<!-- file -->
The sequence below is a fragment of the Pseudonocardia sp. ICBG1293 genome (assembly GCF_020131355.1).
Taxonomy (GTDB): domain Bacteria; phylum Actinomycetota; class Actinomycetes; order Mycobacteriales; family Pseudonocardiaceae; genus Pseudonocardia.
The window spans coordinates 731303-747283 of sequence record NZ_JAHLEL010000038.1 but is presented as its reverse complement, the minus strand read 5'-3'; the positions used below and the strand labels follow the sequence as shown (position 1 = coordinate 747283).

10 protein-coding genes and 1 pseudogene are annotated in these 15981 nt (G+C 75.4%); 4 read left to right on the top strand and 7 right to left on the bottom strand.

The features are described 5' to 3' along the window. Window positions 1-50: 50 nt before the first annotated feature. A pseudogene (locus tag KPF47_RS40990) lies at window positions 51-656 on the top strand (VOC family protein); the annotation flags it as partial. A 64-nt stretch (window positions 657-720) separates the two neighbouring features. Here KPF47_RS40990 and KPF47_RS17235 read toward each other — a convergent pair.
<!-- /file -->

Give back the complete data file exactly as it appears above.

The sequence below is a fragment of the Pseudonocardia sp. ICBG1293 genome (assembly GCF_020131355.1).
Taxonomy (GTDB): domain Bacteria; phylum Actinomycetota; class Actinomycetes; order Mycobacteriales; family Pseudonocardiaceae; genus Pseudonocardia.
The window spans coordinates 731303-747283 of sequence record NZ_JAHLEL010000038.1 but is presented as its reverse complement, the minus strand read 5'-3'; the positions used below and the strand labels follow the sequence as shown (position 1 = coordinate 747283).

10 protein-coding genes and 1 pseudogene are annotated in these 15981 nt (G+C 75.4%); 4 read left to right on the top strand and 7 right to left on the bottom strand.

The features are described 5' to 3' along the window. Window positions 1-50: 50 nt before the first annotated feature. A pseudogene (locus tag KPF47_RS40990) lies at window positions 51-656 on the top strand (VOC family protein); the annotation flags it as partial. A 64-nt stretch (window positions 657-720) separates the two neighbouring features. Here KPF47_RS40990 and KPF47_RS17235 read toward each other — a convergent pair.